Gary Gene Roberts Jr. v. The State of Texas Appeal from Criminal District Court No. 2 of Tarrant County (opinion)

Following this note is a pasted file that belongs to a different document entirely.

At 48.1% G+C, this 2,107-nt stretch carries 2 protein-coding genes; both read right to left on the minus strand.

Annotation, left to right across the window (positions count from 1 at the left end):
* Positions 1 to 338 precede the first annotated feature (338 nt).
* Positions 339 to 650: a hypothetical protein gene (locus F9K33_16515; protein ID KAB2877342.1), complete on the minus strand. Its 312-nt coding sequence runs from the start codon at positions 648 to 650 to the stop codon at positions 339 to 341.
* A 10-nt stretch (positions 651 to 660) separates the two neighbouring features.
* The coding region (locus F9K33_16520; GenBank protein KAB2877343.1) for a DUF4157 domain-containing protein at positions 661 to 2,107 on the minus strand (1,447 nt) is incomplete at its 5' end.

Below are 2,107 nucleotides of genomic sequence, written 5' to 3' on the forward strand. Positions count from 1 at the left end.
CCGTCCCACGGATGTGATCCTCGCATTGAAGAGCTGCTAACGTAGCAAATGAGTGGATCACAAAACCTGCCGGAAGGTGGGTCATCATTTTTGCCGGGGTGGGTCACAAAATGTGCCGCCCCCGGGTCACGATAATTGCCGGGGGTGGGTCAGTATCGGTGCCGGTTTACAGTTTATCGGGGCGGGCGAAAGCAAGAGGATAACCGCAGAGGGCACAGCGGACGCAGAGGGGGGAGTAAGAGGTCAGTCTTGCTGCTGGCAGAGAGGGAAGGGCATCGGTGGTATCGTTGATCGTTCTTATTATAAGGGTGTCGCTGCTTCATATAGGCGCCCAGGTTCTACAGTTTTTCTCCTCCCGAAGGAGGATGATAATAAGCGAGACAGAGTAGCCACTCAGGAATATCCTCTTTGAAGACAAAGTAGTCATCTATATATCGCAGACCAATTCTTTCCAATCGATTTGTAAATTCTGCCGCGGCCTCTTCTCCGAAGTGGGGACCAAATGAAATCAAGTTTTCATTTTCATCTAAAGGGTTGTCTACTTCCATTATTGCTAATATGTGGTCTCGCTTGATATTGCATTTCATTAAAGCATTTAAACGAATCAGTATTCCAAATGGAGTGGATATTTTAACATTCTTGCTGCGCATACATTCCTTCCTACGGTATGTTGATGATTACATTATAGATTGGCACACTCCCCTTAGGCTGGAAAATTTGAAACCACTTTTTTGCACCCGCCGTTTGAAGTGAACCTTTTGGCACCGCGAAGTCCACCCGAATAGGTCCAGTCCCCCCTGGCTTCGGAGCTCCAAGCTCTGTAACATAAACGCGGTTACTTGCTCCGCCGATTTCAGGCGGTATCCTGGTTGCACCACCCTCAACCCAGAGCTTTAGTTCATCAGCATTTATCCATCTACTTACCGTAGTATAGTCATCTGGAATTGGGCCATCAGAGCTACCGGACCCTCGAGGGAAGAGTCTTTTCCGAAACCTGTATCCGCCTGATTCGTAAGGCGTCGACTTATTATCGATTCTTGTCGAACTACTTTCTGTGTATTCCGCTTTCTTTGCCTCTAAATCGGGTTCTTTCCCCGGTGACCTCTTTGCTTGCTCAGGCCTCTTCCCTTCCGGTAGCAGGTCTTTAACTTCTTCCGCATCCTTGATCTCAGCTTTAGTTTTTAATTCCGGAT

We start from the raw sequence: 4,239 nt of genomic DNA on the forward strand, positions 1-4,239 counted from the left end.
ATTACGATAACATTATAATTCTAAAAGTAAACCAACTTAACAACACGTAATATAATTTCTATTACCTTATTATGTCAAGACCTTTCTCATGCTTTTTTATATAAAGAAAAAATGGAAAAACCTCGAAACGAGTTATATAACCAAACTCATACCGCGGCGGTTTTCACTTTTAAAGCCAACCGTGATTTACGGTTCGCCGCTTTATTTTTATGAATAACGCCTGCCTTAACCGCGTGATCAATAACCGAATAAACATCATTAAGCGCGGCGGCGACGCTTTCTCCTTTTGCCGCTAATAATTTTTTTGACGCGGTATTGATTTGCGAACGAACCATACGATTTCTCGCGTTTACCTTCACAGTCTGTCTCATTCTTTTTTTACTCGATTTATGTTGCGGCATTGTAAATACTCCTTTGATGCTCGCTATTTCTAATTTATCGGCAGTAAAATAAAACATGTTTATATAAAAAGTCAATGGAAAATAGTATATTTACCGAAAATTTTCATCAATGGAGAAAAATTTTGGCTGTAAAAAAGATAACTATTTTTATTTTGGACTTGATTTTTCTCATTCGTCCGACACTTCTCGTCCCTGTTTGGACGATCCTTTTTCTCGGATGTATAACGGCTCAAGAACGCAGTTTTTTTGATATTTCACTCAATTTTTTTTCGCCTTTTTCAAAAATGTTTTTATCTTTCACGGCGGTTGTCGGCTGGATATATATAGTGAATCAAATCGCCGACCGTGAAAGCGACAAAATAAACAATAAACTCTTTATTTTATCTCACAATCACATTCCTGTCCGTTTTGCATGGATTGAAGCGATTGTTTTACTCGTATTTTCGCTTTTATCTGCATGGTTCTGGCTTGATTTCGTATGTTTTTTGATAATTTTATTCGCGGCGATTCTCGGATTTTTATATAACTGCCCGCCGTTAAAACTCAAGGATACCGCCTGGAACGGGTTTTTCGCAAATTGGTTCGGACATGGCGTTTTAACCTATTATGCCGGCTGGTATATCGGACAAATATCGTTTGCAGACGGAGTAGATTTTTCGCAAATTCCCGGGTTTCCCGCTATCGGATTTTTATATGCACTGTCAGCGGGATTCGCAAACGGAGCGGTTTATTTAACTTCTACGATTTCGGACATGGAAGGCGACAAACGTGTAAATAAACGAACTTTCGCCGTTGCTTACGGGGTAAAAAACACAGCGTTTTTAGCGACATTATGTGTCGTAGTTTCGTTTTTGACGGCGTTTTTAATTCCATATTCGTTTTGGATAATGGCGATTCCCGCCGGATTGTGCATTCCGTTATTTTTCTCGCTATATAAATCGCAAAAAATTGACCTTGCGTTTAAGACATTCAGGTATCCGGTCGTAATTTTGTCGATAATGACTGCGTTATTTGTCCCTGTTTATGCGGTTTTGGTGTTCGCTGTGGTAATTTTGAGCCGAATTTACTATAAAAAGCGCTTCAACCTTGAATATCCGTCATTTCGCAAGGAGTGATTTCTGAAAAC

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COURT OF APPEALS EIGHTH DISTRICT OF TEXAS EL PASO, TEXAS GARY GENE ROBERTS, JR, § No. 08-19-00029-CR § Appeal from the v. § Criminal District Court No. 2 THE STATE OF TEXAS, § of Tarrant County, Texas § (TC#1489866D) Appellant, Appellee. OPINION A jury found Appellant Gary Gene Roberts, Jr. guilty of two counts of aggravated sexual assault of a child under 14 years of age, and sentenced him to 15 years in prison on both counts, with the sentences to run concurrently.1 Appellant contends that the trial court erred in finding that a State expert witness was qualified, and that her testimony was reliable and relevant. Appellant also contends that the trial court abused its discretion in denying his motion for continuance, which he requested in order to conduct additional investigation due to the State’s inadvertent delay in producing a document prior to trial. Finding no error, we affirm. 1 The jury acquitted Appellant of a third count of aggravated sexual assault of a child. 1 I. BACKGROUND2 A. Factual History The victim in this case, S.R., is Appellant’s daughter. Appellant and S.R.’s mother, M.R.A., divorced in 2003, but Appellant would often watch S.R. while M.R.A. was at work. In late 2006, S.R. was seven years old. At that time, M.R.A. returned home from work and S.R. informed her that Appellant had taken a shower with her, and upon exiting the shower, Appellant “was acting silly” and had hit her in the face with his “thing,” meaning his penis. When M.R.A. confronted him, Appellant told her that it was an accident. Although concerned about the incident, M.R.A. did not contact law enforcement, in part because she was “scared” of Appellant, but she did curtail Appellant’s opportunities to be alone with S.R. In October of 2007, M.R.A. spoke with S.R. once again about the earlier incident, and this time she shared new details. S.R. informed her mother that after showering, Appellant had forced his penis in her mouth and had pushed her up against a wall and performed oral sex on her. At trial, S.R. elaborated that during the incident, Appellant’s mouth and tongue had touched her vagina. S.R. also testified that at Appellant’s direction, she then put her mouth on his penis and began licking it. S.R. recalled that afterwards, Appellant warned her not to tell anybody. In October of 2007, M.R.A. also found drawings of a male penis in S.R.’s room, and finally reported the matter to Child Protective Services (“CPS”). However, around this time, M.R.A. was hospitalized with depression, and with CPS’s consent, S.R. went to live with a family friend during M.R.A.’s hospitalization. The family friend noted that S.R. seemed very scared and withdrawn when she first came to live with his family, and was uncomfortable being alone with 2 This case was transferred from our sister court in Fort Worth pursuant to the Texas Supreme Court’s docket equalization efforts. See TEX.GOV'T CODE ANN. § 73.001. We follow the precedents of the Fort Worth Court to the extent they might conflict with our own. See TEX.R.APP.P. 41.3. 2 male individuals. In addition, the family friend found pictures that S.R. had drawn of stick figures, including one depicting an individual on top of another. The family friend also observed S.R. using two stuffed animals to demonstrate to his daughter what Appellant had done to her, by placing one stuffed animal on top of the other. A CPS investigator, Jennifer Porter, conducted a forensic interview with S.R. on October 30, 2007. In the interview, S.R. informed her that she had been sexually abused. After investigating the matter for several months, and speaking with various witnesses, including M.R.A. and the family friend, Porter determined that S.R.’s outcry was credible and that there was reason to believe she had been sexually abused. Her findings were documented in a 37-page report that was admitted at trial. On November 8, 2007, Crystal Utley, an employee of Cook’s Children’s Hospital in Fort Worth, physically examined S.R. and gathered a narrative from her in accordance with the hospital’s medical protocol for sexual abuse victims. In the narrative, S.R. reported that Appellant had performed oral sex on her, had required her to perform oral sex on him, and had also used his hand to penetrate her vagina. In July and August of 2008, Stephanie Nick, who at the time was employed as a forensic interviewer at Alliance for Children, also conducted two forensic interviews of S.R. Although S.R. did not make an outcry during the first interview, she did during the second interview, and informed Nick that Appellant had sexually assaulted her. As part of the interview process, Nick had S.R. draw a picture of Appellant’s “private” parts which confirmed Nick’s belief that S.R. had been sexually assaulted. At trial, S.R. and her mother both testified that in the years following the sexual assault, S.R. began having various behavioral issues, such as cutting herself at age 11, and that she 3 exhibited low self-esteem for which she received counseling. B. Procedural History At the same time that CPS was conducting its investigation, Dennis Hutchins, a Fort Worth Police Department Detective, also investigated the case. Hutchins informed CPS investigator Porter in December 2007 that he believed S.R. had made a “good outcry.” In January 2008, he stated he intended to obtain a warrant for Appellant’s arrest. However, unknown to Porter, Hutchins had in fact closed S.R.’s case in November of 2007, finding that S.R. had made inconsistent statements and that there was insufficient evidence to substantiate her claim of sexual abuse. When Hutchins later left the Department, it was discovered that he had mishandled several cases, so the Department formed a task force in 2016 to review over a thousand of his former cases. During the review process, S.R.’s case was identified as one of the cases that Hutchins had mishandled, and the case was assigned to Detective Joseph Collins. Detective Collins reinvestigated the case in February of 2017, and took new statements from both S.R. and M.R.A. After concluding that S.R. and M.R.A.’s statements were consistent, and that there was sufficient evidence to substantiate S.R.’s allegations of sexual assault, Detective Collins obtained a warrant for Appellant’s arrest. In June of 2017, Appellant was charged with three counts of aggravated sexual assault of a child under the age of 14 years, two of which involved allegations that Appellant had forced S.R. to engage in oral sex, and one of which involved an allegation of digital penetration.3 The State presented the case that we outline above. Appellant testified at trial and denied all of the allegations. He suggested that S.R. may have been confused about who assaulted her, 3 Appellant was also charged with two counts of indecency with a child by contact, but the State dropped those two charges prior to trial. 4 and that the perpetrator may have been S.R.’s paternal step-grandfather, noting that he and the grandfather had a “similar build.” Appellant also speculated that M.R.A.’s current husband may have been “behind” the accusations because he wanted to get Appellant “out of the picture,” or, alternatively, that S.R. may have made up the allegations because she was angry with him for not paying more attention to her. The jury nonetheless found Appellant guilty of two counts of aggravated sexual assault with regard to the allegations of oral sex but acquitted him of the third count of aggravated sexual assault with regard to the allegation of digital penetration. He was sentenced to two 15-year prison sentences, to be served concurrently. Appellant did not file a motion for new trial. This appeal, which raises two issues, follows. II. ISSUE ONE: EXPERT WITNESS TESTIMONY Appellant first contends that the trial court erred in qualifying Stephanie Nick to testify as an expert witness. He specifically challenges her qualifications to testify as an expert in the field of child sexual abuse, and contends that her testimony was neither reliable, nor relevant. A. Background At trial, Nick primarily testified as a fact witness, explaining the results of the two forensic interviews that she conducted with S.R. in 2008. However, the State also sought to qualify Nick as an expert witness for the limited purpose of providing her opinion on the common behavioral traits exhibited by victims of child sexual abuse in the years following the abuse. Following a lengthy voir dire examination, the trial court overruled Appellant’s objections and qualified Nick to testify as an expert on that subject. Nick was then permitted to testify that, based on her professional experience and training, it is common for victims of child sexual abuse to: (1) cut themselves as they get older; (2) draw pictures of what has happened to them; (3) be triggered by 5 certain things, such as sights, sounds or smells; and (4) act out the abuse they suffered “using dolls or toys or something like that[.]” B. Standard of Review and Relevant Law A trial court’s ruling on the admissibility of expert testimony is reviewed on appeal for an abuse of discretion. See Rhomer v. State, 569 S.W.3d 664, 669 (Tex.Crim.App. 2019). We do not disturb that ruling if it lies within the zone of reasonable disagreement. Russeau v. State, 291 S.W.3d 426, 438 (Tex.Crim.App. 2009). A trial court abuses its discretion when its ruling falls outside the zone of reasonable disagreement. Montgomery v. State, 810 S.W.2d 372, 391 (Tex.Crim.App. 1990) (en banc) (op. on reh'g). Stated otherwise, a trial court abuses its discretion when it acts unreasonably or arbitrarily without reference to any guiding rules or principles. State v. Hill, 499 S.W.3d 853, 865 (Tex.Crim.App. 2016). For expert testimony, those guiding rules and principles are found in the Texas Rules of Evidence, including Rule 702, which provides that “[a] witness who is qualified as an expert by knowledge, skill, experience, training, or education may testify in the form of an opinion or otherwise if the expert's scientific, technical, or other specialized knowledge will help the trier of fact to understand the evidence or to determine a fact in issue.” TEX.R.EVID. 702. Case law has further clarified that for “expert testimony to be admissible under these rules, the proponent of the expert scientific evidence must demonstrate by clear and convincing evidence that the testimony is ‘sufficiently reliable and relevant to help the jury in reaching accurate results.’” Wolfe v. State, 509 S.W.3d 325, 335-36 (Tex.Crim.App. 2017), quoting Kelly v. State, 824 S.W.2d 568, 572 (Tex.Crim.App. 1992). The proponent must prove (1) the expert is qualified, (2) the testimony is based on a reliable scientific foundation, and (3) it is relevant to the issues in the case. Wolfe, 509 S.W.3d at 336; Vela v. State, 209 S.W.3d 128, 131 (Tex.Crim.App. 2006). “These conditions are 6 commonly referred to as (1) qualification, (2) reliability, and (3) relevance.” Vela, 209 S.W.3d at 131. The trial court serves the role as a gatekeeper and must decide any preliminary challenge to a witness's qualifications and evidence's admissibility. TEX.R.EVID. 104(a); Vela, 209 S.W.3d at 131. In discharging this gatekeeper role, the trial court is vested with the often-difficult task of determining that which is irrelevant or is likely to confuse the jury in its decision-making process. See Coble v. State, 330 S.W.3d 253, 272 (Tex.Crim.App. 2010). Nonetheless, the trial court's gatekeeping role “does not supplant cross-examination as ‘the traditional and appropriate means of attacking shaky but admissible evidence.’” Wolfe, 509 S.W.3d at 336, quoting Gammill v. Jack Williams Chevrolet, Inc., 972 S.W.2d 713, 728 (Tex. 1998). C. Analysis 1. Qualification A party offering expert testimony has the burden to show the witness is qualified on the matter in question. TEX.R.EVID. 702; Penry v. State, 903 S.W.2d 715, 762 (Tex.Crim.App. 1995). The type of specialized knowledge that qualifies a witness to offer an expert opinion in a particular field may be derived from a variety of sources, including the witness’s “specialized education, practical experience, a study of technical works or a combination of these things.” Rhomer, 569 S.W.3d at 669. In addition to having a sufficient background in a particular field, the trial court must determine that the witness’s background is “tailored to the specific area of expertise in which the expert desires to testify.” Id., quoting Vela, 209 S.W.3d at 133. Nick’s educational, professional, and personal background was closely tailored to the testimony she provided with regard to the common traits suffered by victims of child sexual abuse. Nick had a degree in social work, and was a licensed social worker. Her other experience 7 included: (1) investigating hundreds of cases as a CPS investigator from 2002 to 2007; (2) attending the the CPS Training Academy from May 2002 through August 2002; (3) attending other training sessions regarding child development, investigative training, and conferences on crimes against children; and (4) working as a forensic interviewer at Alliance for Children from 2007 to 2010, where she received additional training and attended conferences in the field of forensic interviewing techniques. In addition, Nick ran a licensed foster home for children who were victims of child abuse from 2012 to 2018, which required her to receive 30 hours of annual training on the dynamics of child abuse and neglect. Despite this history of training and experience Appellant contends that Nick was not qualified to testify as an expert witness in the field of child sexual abuse because she was unable to provide the qualifications of those who formally trained her in that field. Appellant has not cited to any authority, however, that would require an expert witness to provide information on their trainer’s qualifications, nor do we believe that it was incumbent upon her to do so. As the Court of Criminal Appeals has recognized, an expert witness is not required in every instance to demonstrate formal training, and the expert may instead gain expertise in a particular field solely through their own personal experience or research. See Morris v. State, 361 S.W.3d 649, 656 (Tex.Crim.App. 2011); see also Nenno v. State, 970 S.W.2d 549, 562 (Tex.Crim.App. 1998) (noting that an FBI agent had attained “superior knowledge concerning the behavior” of child sex offenders, based on his own observations and research, which included conducting personal interviews with inmates convicted of child sex offenses and examining the inmate’s psychological records), overruled on other grounds by State v. Terrazas, 4 S.W.3d 720 (Tex.Crim.App. 1999) (en banc). As set forth above, Nick testified as to both her formal training in the field of child sexual 8 abuse, as well as to the years she spent working directly with victims of such abuse; we find that this provided sufficient information for the trial court to qualify her to testify as an expert witness in this field. See, e.g., Duckett v. State, 797 S.W.2d 906, 920 (Tex.Crim.App. 1990) (en banc) (considering a social worker, who had worked many cases involving child sexual abuse, to be an expert in the field of child sexual abuse, and who could testify to help the jury understand why the victim changed her testimony and appeared confused), disapproved on other grounds by Cohn v. State, 849 S.W.2d 817, 819 (Tex.Crim.App. 1993) (en banc). Appellant also contends that even if Nick was at one time qualified to testify as an expert in this field, her qualifications had in effect lapsed, as she had not worked in the field of child abuse since 2010, and any expertise that she may have had was “out of date.” Although it is true that Nick stopped working professionally in the field of child abuse in 2010, she continued to run a licensed foster home until 2018 and was therefore still working with children who had suffered abuse. She also continued to receive annual training in the dynamics of child abuse and neglect. Moreover, there is nothing in the record to suggest that Nick could not recall the training that she had previously received in this field or her prior experience working in that field. Nor do we have any reason to believe that the subject matter of her testimony, i.e., the “common traits” exhibited by victims of child sexual abuse, have changed over the years. We therefore conclude that the trial court did not abuse its discretion in finding that Nick was qualified to testify as an expert in the field of child sexual abuse. Finally, in determining whether a trial court abused its discretion in ruling on an expert’s qualifications, an appellate court may consider (1) the complexity of the field, (2) how conclusive is the expert’s opinion, and (3) how central is the area of expertise to the resolution of the lawsuit. Rhomer, 569 S.W.3d at 669-670, citing Rodgers v. State, 205 S.W.3d 525, 528 (Tex.Crim.App. 9 2006); see also Vela, 209 S.W.3d at 131. In general, greater qualifications are required for more complex fields of expertise and for more conclusive and dispositive opinions. Rhomer, 569 S.W.3d at 669. However, in areas in which the “expert evidence is close to the jury’s common understanding, the witness’s qualifications are less important than when the evidence is well outside the jury’s own experience.” Rodgers, 205 S.W.3d at 528. In the present case, Nick’s testimony regarding the common behavioral traits exhibited by victims of child sexual abuse, while undoubtedly important to corroborate S.R.’s allegation of sexual abuse, was not of a highly technical or complex nature. Therefore, the trial court was entitled to view Nick’s qualifications as being of less importance in determining the admissibility of her testimony. 2. Reliability Nick’s testimony falls within what would be called the “soft sciences.” Cf. Morris, 361 S.W.3d at 654, citing Nenno, 970 S.W.2d at 561. The court of criminal appeals has held that in cases involving the softer sciences, three reliability questions should be considered: “(1) whether the field of expertise is a legitimate one, (2) whether the subject matter of the expert’s testimony is within the scope of that field, and (3) whether the expert’s testimony properly relies upon and/or utilizes the principles involved in the field.” Id. at 654-655, citing Nenno, 970 S.W. 2d at 561; see also Rhomer, 569 S.W.3d at 671 (reaffirming the so-called “Nenno test” for determining the reliability of expert testimony outside the field of “hard science”). We find all three prongs satisfied. First, as Appellant acknowledges, research pertaining to the behavioral characteristics of sexually abused children has been recognized as a legitimate field of study. See Cohn, 849 S.W.2d at 818–19 (recognizing that an expert witness may testify regarding the general characteristics that have been empirically shown to be common among children who have been 10 sexually abused). Second, as set forth above, Nick’s testimony was within that field, as she testified to the common behavioral traits exhibited by such victims. Appellant, however, challenges the existence of the third prong, contending that Nick did not rely on or utilize the principles in that field, and that she failed to prove the validity of the methods used to reach her opinion. We disagree. Nick established that she based her opinion on the principles that she had learned in her training and experience in the field of child sexual abuse, as a CPS investigator, a forensic interviewer, and a foster parent. See Nenno, 970 S.W.2d at 562 (expert’s opinion was reliable where it was based on his personal experience and research, despite his failure to cite to any “particular methodology” used to support his conclusions). Nick’s “method” is essentially observational--that is what she saw over the course of the many cases she was involved with, and those related to her by others who trained on these topics. We therefore conclude that the trial court did not abuse its discretion in finding Nick’s testimony to be reliable. 3. Relevance Rule 702 incorporates a relevance inquiry through its requirement that the evidence “assist the trier of fact to understand the evidence or to determine a fact in issue.” See Daubert v. Merrell Dow Pharmaceuticals, Inc., 509 U.S. 579, 591 (1993) (discussing Federal Rule of Evidence 702). Expert testimony that does not relate to a fact in issue is not helpful to the jury, and consequently, is not relevant. Id. at 591; Jordan v. State, 928 S.W.2d 550, 555 (Tex.Crim.App. 1996). Expert testimony is relevant when it is sufficiently tied to the facts of the case so that it will aid the jury in resolving a factual dispute. Daubert, 509 U.S. at 591; Jordan, 928 S.W.2d at 555. This condition is also referred to as the “fit” requirement. See Daubert, 509 U.S. at 591; Vela, 209 S.W.3d at 133, citing Broders v. Heise, 924 S.W.2d 148, 153 (Tex. 1996); Jordan, 928 S.W.2d at 555. In determining whether there is a proper “fit,” the court may consider the expert’s 11 qualifications to determine whether the expert’s background is sufficiently “tailored to the specific area of expertise in which the expert desires to testify.” Vela, 209 S.W.3d at 133. Appellant’s only argument on the topic of relevancy is that Nick’s background was not sufficiently tailored to allow her to testify as an expert on the subject matter in question. However, as set forth above, we have already rejected that argument, finding that Nick had adequate experience and training that entitled her to testify as an expert on the type of behavioral traits that are commonly exhibited by victims of child sexual abuse. Moreover, we have no doubt that Nick’s testimony was relevant to the facts of Appellant’s case. Several witnesses testified that in the years following the alleged sexual abuse, S.R. drew pictures depicting the abuse, she used stuffed animals to demonstrate the abuse to others, and she began cutting herself as she approached adolescence. In turn, Nick testified that these were three common behavioral traits exhibited by victims of child sexual abuse, thereby corroborating S.R.’s allegation that she had been sexually abused as a child. We find that this sufficiently linked Nick’s expert testimony to the facts of the case, making it relevant and helpful to assist the jury in determining the credibility of S.R.’s outcry. See, e.g., Williams v. State, 895 S.W.2d 363, 366 (Tex.Crim.App. 1994) (expert witness testimony was relevant where witnesses testified that the child victims in that case displayed some of the characteristics that the expert testified were commonly displayed by child victims of sexual abuse). Appellant’s Issue One is overruled.4 4 We further note that Dr. Coffman, who was qualified to testify as an expert witness, also testified without objection that victims of child sexual abuse commonly engage in “self-harm,” including cutting themselves, as an “unhealthy coping mechanism” as they enter adolescence. Inasmuch as we conclude the admission of Nick’s testimony was not error, we need not address harm. But had we done so, the un-objected to admission of other similar evidence would be problematic for Appellant’s harm argument. See Mosley v. State, 983 S.W.2d 249, 258 (Tex.Crim.App. 1998) (en banc) (op. on reh'g) (explaining that harm from the erroneous exclusion of evidence may be mitigated by the admission of similar evidence). 12 III. ISSUE TWO: THE MOTION FOR CONTINUANCE In Issue Two, Appellant contends that the trial court erred by denying his motion for a continuance of his trial. The motion claimed that he needed additional time to investigate the possibility that he was the victim of mistaken identity after he learned that the State had failed to timely produce a CPS report that he believed suggested that possibility. A. Basis of the Motion Prior to trial, the parties entered into a pretrial agreement that required the State to produce all relevant CPS documents for Appellant’s review. The State initially shared various CPS documents relating to the offense, as well as other unrelated documents pertaining to an incident involving S.R. in 2012, through its “TechShare” portal. However, the State did not share until the day before trial a 37-page report summarizing CPS’s 2007-2008 investigation. Upon learning of the report, Appellant immediately filed a motion for a continuance in order to conduct additional investigation, contending that the report contained statements indicating that S.R.’s maternal stepgrandfather, R.G., was the possible perpetrator of the assault on S.R. The trial court heard and denied the motion for continuance just prior to jury selection. At the hearing, the parties agreed that the State’s error in failing to produce the report was not intentional. The State also pointed out that, upon learning of its error, it immediately made the report available to Appellant, and offered to give R.G.’s phone number to opposing counsel. The State further argued that there was no basis for Appellant to conduct an independent investigation into R.G.’s role in the matter because neither M.R.A. nor S.R. had ever identified R.G. as the perpetrator, and because CPS’s investigation had eliminated him as the perpetrator. The trial court agreed with the State, and therefore denied the motion for continuance, and allowed the CPS report to be introduced into evidence at trial. 13 B. Standard of Review and Relevant Law A trial court may grant a defendant’s written and sworn motion for a continuance “upon sufficient cause shown[.]” TEX. CODE CRIM.PROC.ANN. art. 29.03. We review a trial court’s decision denying a motion for a continuance for an abuse of discretion. See Gallo v. State, 239 S.W.3d 757, 764 (Tex.Crim.App. 2007); Priester v. State, 478 S.W.3d 826, 831 (Tex.App.-El Paso 2015, no pet.). To support an abuse of discretion, the record must show “with considerable specificity how the defendant was harmed by the absence of more preparation time than he actually had.” See Gonzales v. State, 304 S.W.3d 838, 842 (Tex.Crim.App. 2010), quoting 42 George E. Dix & Robert O. Dawson, Texas Practice: Criminal Practice and Procedure § 28.56 (2d ed. 2001), at 532-33. Generally, a showing of harm arising from the denial of a motion for continuance must be made at a hearing on a motion for new trial because only then will the defendant be able to produce evidence as to the “additional information, evidence or witnesses the defense would have had available if the motion for delay had been granted.” See Gonzales, 304 S.W.3d at 843. Speculation alone as to possible harm will not suffice to obtain a reversal for a trial court’s failure to grant a continuance. See Renteria v. State, 206 S.W.3d 689, 702 (Tex.Crim.App. 2006); see also Gonzales, 304 S.W.3d at 842-43. C. Analysis Appellant contends that the trial court erred in denying his motion for continuance, arguing that the motion in and of itself demonstrated that he was harmed by the denial of the continuance, because he was denied the ability to investigate R.G as the possible perpetrator of the offense. In particular, Appellant asserts that there were several statements made in Porter’s report suggesting that R.G. was a potential suspect in the sexual assault, which provided a “legitimate basis” for him to “further investigate to determine whether it was [R.G.] and not the defendant, who committed 14 the act.” Although it is unclear whether M.R.A. ever accused R.G. of being the perpetrator of the assault, we agree that there were several statements in the Porter report indicating that M.R.A. had expressed some concerns about R.G. in the CPS investigation. In particular, the report indicates that in October of 2007, after M.R.A. had her mental breakdown, she informed a CPS investigator that that she did not want S.R. placed with her mother and R.G. while she was in the hospital because of her concerns about R.G. Specifically, M.R.A. reported that R.G. had been “abusive” to her and her mother in the past, that she did not like how R.G. looked at S.R., and that she suspected R.G. may have “done something” to S.R. M.R.A. also expressed concern that R.G. had a photograph of S.R. on his computer, and that R.G. kept the computer locked away from others. As well, the family friend with whom S.R. was ultimately placed, advised Porter that S.R. had told him that she did not want to see or talk with her grandmother, and started crying when she thought she would be required to visit her home.5 However, the report also reflects that after investigating the possibility that R.G. committed the offense, Porter ultimately made a final determination ruling out that possibility. In particular, the report indicates that Porter interviewed S.R., who expressly denied that R.G. had done anything inappropriate to her, and that Porter also spoke with M.R.A. after her release from the hospital, who informed her that she had previously been “confused when she made statements about [R.G.].” In addition, the report indicates that Porter also spoke with R.G. and his wife, both of whom denied that he had done anything inappropriate to S.R. Although Appellant contends that he needed additional time to conduct a “further investigation” to contact additional “witnesses with personal knowledge” regarding R.G.’s 5 The family friend also told Porter that he suspected that R.G. may have had pornography on his computer, but he lacked any firsthand knowledge of that claim. 15 possible role in the offense, Appellant does not indicate who those witnesses might be, or what additional information they could have provided beyond what was set forth in Porter’s report. Instead, Appellant contends that that it would have been helpful to his case if R.G. had testified at trial and had been willing to admit that he engaged in the suspicious behavior outlined in Porter’s report. Yet, Appellant presented no evidence that he ever contacted R.G. to determine whether he would in fact be willing to make such an admission. In fact, Appellant has failed to point to any additional investigation he did, or could have done, that would have uncovered any incriminating information beyond what was contained in Porter’s report, that was already introduced into evidence. Accordingly, we conclude that Appellant did not meet his burden of establishing that he was harmed by the trial court’s denial of his motion for continuance. Appellant’s Issue Two is overruled. The trial court’s judgment is affirmed. JEFF ALLEY, Chief Justice December 23, 2019 Before Alley, C.J., Rodriguez, and Palafox, JJ. (Do Not Publish) 16